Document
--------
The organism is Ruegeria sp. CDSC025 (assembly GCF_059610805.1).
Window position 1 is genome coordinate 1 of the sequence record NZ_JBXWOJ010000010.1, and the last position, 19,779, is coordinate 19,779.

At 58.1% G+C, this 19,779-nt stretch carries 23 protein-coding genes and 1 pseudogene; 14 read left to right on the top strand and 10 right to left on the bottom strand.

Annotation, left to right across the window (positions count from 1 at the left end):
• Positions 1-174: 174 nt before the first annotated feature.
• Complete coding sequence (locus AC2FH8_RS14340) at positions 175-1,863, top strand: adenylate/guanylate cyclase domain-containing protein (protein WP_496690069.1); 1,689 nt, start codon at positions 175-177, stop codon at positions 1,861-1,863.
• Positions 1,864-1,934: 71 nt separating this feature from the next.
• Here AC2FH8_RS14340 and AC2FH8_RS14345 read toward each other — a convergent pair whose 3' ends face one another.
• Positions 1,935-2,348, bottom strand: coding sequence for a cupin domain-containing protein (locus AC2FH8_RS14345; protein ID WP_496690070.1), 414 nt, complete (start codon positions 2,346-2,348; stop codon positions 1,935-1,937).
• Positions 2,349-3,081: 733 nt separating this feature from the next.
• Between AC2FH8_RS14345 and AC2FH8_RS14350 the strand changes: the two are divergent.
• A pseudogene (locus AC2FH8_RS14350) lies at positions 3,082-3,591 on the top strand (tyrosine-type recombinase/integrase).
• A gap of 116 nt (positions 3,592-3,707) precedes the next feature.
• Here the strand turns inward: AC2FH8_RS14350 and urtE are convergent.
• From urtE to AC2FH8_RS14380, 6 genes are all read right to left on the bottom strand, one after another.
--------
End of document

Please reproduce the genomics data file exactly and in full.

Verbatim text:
The organism is Ruegeria sp. CDSC025 (assembly GCF_059610805.1).
Window position 1 is genome coordinate 1 of the sequence record NZ_JBXWOJ010000010.1, and the last position, 19,779, is coordinate 19,779.

At 58.1% G+C, this 19,779-nt stretch carries 23 protein-coding genes and 1 pseudogene; 14 read left to right on the top strand and 10 right to left on the bottom strand.

Annotation, left to right across the window (positions count from 1 at the left end):
• Positions 1-174: 174 nt before the first annotated feature.
• Complete coding sequence (locus AC2FH8_RS14340) at positions 175-1,863, top strand: adenylate/guanylate cyclase domain-containing protein (protein WP_496690069.1); 1,689 nt, start codon at positions 175-177, stop codon at positions 1,861-1,863.
• Positions 1,864-1,934: 71 nt separating this feature from the next.
• Here AC2FH8_RS14340 and AC2FH8_RS14345 read toward each other — a convergent pair whose 3' ends face one another.
• Positions 1,935-2,348, bottom strand: coding sequence for a cupin domain-containing protein (locus AC2FH8_RS14345; protein ID WP_496690070.1), 414 nt, complete (start codon positions 2,346-2,348; stop codon positions 1,935-1,937).
• Positions 2,349-3,081: 733 nt separating this feature from the next.
• Between AC2FH8_RS14345 and AC2FH8_RS14350 the strand changes: the two are divergent.
• A pseudogene (locus AC2FH8_RS14350) lies at positions 3,082-3,591 on the top strand (tyrosine-type recombinase/integrase).
• A gap of 116 nt (positions 3,592-3,707) precedes the next feature.
• Here the strand turns inward: AC2FH8_RS14350 and urtE are convergent.
• From urtE to AC2FH8_RS14380, 6 genes are all read right to left on the bottom strand, one after another.